Robots and artificial intelligence are programmed to make decision in a flash of a second that would take humans much longer.
But what happens when they get it wrong?
Artificial intelligence learns, detects and analyses far faster than the human mind, but still misses obvious mistakes.
That’s why we still need human managers to oversee automated processes, because when they go wrong, it’s in a big way.
AI experts tell the Obama story as an example.
In 2013, a hacker compromised a trusted Twitter news account and announced to the world that then president Obama had been killed in a terror attack on The White House.
Billions lost in minutes
Just five minutes later, the news account corrected the announcement along with the White House.
There was no terror incident and no one, especially the president, had been injured.
But the damage was done.
A sophisticated computer tracking key words for Wall Street had spotted the story and sent the data out to traders. Billions was wiped off the market in those few minutes.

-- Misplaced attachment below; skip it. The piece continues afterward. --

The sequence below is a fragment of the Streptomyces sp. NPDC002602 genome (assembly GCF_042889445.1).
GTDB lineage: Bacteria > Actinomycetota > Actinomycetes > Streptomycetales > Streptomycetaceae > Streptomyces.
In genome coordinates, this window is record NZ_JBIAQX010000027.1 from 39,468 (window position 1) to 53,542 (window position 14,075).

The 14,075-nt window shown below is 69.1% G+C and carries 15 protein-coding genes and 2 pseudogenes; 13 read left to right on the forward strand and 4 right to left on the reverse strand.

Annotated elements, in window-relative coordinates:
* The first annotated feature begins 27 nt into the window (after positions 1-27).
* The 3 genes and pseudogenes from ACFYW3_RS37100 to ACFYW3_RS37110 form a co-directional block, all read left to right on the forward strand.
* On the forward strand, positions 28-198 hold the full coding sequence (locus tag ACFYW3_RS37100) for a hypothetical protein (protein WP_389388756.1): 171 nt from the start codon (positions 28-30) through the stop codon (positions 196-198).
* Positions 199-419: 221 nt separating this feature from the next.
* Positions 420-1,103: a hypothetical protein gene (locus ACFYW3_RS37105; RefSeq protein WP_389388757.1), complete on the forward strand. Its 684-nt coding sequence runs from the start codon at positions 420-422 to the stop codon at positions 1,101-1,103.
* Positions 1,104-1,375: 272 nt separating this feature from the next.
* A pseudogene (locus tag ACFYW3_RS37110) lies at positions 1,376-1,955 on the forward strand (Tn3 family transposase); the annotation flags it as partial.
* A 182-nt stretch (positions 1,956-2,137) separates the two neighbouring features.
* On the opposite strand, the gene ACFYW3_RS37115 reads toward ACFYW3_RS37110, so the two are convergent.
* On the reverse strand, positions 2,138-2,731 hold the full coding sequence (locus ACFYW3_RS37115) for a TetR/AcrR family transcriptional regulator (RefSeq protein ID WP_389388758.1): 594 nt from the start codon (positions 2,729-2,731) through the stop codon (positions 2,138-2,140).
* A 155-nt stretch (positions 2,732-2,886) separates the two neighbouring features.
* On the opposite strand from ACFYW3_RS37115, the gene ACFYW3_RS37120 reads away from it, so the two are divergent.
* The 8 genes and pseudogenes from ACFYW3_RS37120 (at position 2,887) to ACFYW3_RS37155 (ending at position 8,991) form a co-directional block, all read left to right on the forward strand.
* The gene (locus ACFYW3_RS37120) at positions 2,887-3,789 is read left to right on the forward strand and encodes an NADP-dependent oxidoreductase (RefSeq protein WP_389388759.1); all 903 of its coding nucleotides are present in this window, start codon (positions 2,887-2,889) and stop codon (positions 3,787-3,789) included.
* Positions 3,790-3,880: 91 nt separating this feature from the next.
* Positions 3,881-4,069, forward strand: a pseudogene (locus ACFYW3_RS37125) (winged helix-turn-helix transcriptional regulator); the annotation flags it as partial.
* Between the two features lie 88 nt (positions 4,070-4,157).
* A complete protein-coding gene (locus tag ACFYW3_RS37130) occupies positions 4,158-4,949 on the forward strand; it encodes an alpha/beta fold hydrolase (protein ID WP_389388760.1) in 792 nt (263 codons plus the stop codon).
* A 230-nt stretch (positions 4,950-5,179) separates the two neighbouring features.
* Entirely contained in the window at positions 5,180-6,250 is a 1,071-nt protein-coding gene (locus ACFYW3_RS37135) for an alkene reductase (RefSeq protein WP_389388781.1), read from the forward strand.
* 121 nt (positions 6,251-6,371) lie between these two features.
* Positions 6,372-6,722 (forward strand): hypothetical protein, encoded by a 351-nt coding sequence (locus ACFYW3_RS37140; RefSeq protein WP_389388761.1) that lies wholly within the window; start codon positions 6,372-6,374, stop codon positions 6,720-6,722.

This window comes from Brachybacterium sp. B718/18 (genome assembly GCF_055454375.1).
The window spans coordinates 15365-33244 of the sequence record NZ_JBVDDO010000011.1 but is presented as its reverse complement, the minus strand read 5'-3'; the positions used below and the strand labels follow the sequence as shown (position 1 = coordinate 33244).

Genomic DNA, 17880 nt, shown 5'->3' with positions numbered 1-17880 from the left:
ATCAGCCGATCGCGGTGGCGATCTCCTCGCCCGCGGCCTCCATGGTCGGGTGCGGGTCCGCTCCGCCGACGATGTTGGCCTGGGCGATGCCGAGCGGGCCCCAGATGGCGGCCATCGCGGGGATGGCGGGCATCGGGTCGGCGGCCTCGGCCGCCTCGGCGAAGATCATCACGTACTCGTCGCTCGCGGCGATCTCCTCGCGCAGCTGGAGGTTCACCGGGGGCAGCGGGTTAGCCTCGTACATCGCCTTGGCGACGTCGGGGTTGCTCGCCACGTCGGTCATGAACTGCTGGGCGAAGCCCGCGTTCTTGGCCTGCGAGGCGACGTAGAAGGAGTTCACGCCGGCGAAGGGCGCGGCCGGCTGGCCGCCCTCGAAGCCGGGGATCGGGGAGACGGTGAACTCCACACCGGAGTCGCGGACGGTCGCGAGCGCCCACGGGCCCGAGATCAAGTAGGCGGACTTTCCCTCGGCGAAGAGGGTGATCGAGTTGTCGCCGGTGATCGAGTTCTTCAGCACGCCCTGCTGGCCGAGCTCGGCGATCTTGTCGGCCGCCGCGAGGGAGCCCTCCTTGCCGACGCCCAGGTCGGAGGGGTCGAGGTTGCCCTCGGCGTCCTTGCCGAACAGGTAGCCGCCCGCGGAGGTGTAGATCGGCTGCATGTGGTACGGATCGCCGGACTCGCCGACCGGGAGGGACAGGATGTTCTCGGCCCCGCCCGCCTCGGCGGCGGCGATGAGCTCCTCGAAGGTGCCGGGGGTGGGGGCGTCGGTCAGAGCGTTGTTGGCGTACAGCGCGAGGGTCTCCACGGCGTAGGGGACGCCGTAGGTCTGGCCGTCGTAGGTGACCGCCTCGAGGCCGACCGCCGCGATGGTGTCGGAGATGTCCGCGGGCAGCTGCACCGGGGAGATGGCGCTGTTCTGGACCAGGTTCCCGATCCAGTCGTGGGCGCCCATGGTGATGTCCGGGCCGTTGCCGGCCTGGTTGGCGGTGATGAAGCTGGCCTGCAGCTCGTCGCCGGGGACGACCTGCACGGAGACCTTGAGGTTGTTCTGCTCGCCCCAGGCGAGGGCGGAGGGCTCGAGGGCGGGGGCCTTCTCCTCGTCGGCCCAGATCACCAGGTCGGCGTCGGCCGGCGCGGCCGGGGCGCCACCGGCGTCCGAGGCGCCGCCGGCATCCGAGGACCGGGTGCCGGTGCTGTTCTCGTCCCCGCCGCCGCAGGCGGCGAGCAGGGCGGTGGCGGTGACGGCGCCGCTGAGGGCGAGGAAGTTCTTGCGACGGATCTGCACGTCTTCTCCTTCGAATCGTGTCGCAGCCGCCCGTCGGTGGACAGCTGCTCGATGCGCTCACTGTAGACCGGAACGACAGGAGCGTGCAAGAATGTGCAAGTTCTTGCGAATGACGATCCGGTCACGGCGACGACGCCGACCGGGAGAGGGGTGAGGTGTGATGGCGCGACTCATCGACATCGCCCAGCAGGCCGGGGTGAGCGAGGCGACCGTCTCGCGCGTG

A human operator may have held the news awaiting confirmation, but the computer read the keywords from a trusted source and did what it was programmed to do and told the markets.
Now, fintech and AI are converging.
Financial institutions want us to trust our money to their systems. The only certainty about their security is any program or protocol written by a human can be hacked by someone else.
Big Brother is watching you
Someone always wants money the easy way, and the easiest way to make money is to take it from someone who already has it. It has always been so and probably always will.
Scammers, hackers and fraudsters are out there waiting to pounce.
Technology has made spending and shopping easier and more secure, but for a shopper who shuns a loyalty card in favour of privacy, the online world is a whole universe of horror.
Leaving a cookie trail is bad enough, but GPS linked smartphones with Apple Pay or a similar app can reveal far more about your habits, places you visit and spending patterns than any loyalty card.
Where you are, what you buy and those other items lurking on your wish lists give far more away about you and allow retailers and banks to watch your life unfold.
Big Brother is coming and he knows your every move.